The X-ray’s status as an instrument of visual information was further complicated by its immediate association with photography. Advertisements for X-ray supplies promised to deliver “Photography of the Unseen” and “Photography of the Invisible” to scientists and amateurs alike [Fig. 5]. By the mid-nineteenth century, photography had already come to serve as a critical tool in a wide variety of scientific fields. The model of mechanized vision photography provided was deployed in support of a scientific method predicated on faith in an empirically-knowable and -- more importantly -- visible world. The X-rays’ categorization as a form of photography was therefore problematic; X-rays drew on the medium’s authority while simultaneously subverting the visual and epistemological model photography had come to represent.
The X-rays’ classification as photographic, although not fundamentally accurate, was both immediate and uncontested. The headlines of The New York Times on 29 January 1896 corroborated this assumption. In an article disclosing the unfolding details of Röntgen’s discovery, the newspaper promised evidence of “Invisible Objects Photographed.” The following day the lead article described “A Light in Dark Places: Roentgen’s Photographs through Flesh and through Wood.” This categorization of the X-rays as a photographic process was pervasive in the early reports: the leading European medical journal, The Lancet, indexed the myriad articles pertaining to Röntgen’s discovery under the heading “New Photography” for the first three volumes of 1896. It was only mid-way through that year that the subject was organized under the more clinical-sounding heading of “Roentgen Rays.”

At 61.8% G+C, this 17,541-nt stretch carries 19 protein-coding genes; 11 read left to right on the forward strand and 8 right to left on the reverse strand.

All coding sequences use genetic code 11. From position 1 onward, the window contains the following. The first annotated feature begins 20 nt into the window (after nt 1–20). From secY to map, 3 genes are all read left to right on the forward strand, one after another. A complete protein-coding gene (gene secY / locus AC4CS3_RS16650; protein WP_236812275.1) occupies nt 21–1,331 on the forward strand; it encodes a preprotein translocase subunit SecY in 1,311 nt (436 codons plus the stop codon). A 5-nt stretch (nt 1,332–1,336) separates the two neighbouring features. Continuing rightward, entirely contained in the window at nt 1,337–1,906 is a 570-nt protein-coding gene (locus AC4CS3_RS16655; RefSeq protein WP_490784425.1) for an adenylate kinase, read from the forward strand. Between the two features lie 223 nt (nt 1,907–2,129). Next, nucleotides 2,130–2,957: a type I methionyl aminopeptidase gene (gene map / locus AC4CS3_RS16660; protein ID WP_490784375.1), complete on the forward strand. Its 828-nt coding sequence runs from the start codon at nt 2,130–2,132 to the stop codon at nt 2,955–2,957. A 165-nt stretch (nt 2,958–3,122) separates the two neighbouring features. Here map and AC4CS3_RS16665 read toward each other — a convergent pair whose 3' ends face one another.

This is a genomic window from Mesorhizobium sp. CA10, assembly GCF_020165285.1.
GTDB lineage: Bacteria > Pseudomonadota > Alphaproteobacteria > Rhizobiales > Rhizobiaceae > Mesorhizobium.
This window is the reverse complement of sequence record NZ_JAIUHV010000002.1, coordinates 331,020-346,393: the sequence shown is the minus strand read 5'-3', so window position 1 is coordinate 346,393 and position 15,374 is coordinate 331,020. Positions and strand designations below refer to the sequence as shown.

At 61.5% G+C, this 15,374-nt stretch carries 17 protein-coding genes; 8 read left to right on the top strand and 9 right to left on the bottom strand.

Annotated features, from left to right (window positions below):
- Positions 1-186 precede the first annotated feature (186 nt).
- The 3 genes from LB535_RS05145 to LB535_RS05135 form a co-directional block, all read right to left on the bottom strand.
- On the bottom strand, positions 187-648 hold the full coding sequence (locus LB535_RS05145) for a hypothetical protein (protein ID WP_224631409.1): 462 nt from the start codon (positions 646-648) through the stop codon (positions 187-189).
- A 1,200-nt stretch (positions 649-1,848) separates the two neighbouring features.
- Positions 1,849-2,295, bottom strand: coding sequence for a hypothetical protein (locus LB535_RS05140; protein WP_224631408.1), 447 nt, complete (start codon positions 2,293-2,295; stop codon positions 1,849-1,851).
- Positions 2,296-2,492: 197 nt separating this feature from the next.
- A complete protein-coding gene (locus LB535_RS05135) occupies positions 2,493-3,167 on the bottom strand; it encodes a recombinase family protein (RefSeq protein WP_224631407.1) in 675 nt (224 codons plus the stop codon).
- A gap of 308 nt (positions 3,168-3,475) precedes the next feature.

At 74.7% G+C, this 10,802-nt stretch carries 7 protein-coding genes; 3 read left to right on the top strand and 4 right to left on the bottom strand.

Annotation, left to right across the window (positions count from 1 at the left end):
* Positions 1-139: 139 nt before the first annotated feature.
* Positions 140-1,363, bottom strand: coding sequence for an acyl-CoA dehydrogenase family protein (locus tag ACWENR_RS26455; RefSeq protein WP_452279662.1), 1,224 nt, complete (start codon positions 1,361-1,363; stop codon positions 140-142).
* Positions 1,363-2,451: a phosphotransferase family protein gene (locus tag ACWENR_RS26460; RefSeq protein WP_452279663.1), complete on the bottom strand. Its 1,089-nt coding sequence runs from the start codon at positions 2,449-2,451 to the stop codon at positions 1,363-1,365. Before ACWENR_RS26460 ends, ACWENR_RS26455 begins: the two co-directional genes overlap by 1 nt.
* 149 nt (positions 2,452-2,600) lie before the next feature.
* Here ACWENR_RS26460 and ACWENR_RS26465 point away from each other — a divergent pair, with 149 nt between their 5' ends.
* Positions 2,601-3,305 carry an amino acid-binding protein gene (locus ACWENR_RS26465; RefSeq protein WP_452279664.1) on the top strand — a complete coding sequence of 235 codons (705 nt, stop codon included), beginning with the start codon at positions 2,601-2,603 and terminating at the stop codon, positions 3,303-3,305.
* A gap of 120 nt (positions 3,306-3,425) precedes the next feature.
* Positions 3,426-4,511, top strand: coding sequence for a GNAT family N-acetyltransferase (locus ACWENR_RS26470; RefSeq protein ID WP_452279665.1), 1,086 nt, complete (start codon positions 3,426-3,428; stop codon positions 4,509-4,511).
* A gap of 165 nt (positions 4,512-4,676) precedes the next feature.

This understanding of the X-ray as a form of photography was not merely a question of semantics. Professional photographers were among the earliest and most avid experimenters with X-ray imaging. Predicting that the popular fascination with the X-ray would parlay into a financial gold mine, many photographers converted their portrait studios into X-ray labs, not only supplying images to doctors for diagnostic purposes, but also offering X-ray “sittings” to the general public. Technically speaking, the X-ray apparatus operated quite differently from a camera: the rays were aimed at the object to be imaged, and those that passed through left a mark on the photographic plate placed behind it. Indeed, the pictures produced by X-rays are more closely related to the photograms of plants and lace made over a half century earlier by the photographic pioneer William Henry Fox Talbot than to the lens-derived images traditionally associated with the photographic process.3 Nonetheless, the X-ray’s association with photography was tenacious, and had an enormous impact on the way the pictures were received and vested with cultural authority.
This popular conceptualization of the new technology in the familiar terms of photography is made clear in a cartoon published in a February 1896 issue of Life magazine [Fig. 6]. The photographer, standing beside his cloth-draped camera, holds up the lens cover and instructs the country farmer posing before his lens to “Look pleasant, please.” Although the jovial expression on the subject’s face seems to obviate the need for such instruction, the photographer, equipped with X-ray vision, is privy to what we cannot see. As the cabinet card photograph at the right side of the frame clearly reveals, beneath the farmer’s overall-clad exterior lurks the grinning figure of the Grim Reaper, and the tool he grips in his hand is transformed from commonplace farm implement into the scythe of death. The cartoon alludes directly to the uncomfortable awareness of human mortality most viewers experienced upon seeing pictures of their own bones: even Mrs. Röntgen remarked of her husband’s early X-ray pictures of her skeletal hand that she had seen the shadow of her own death. However, the X-ray portrait of the farmer not only reminds the viewer of the inevitability of death, more importantly, it insinuates that things are not always as they appear on the surface.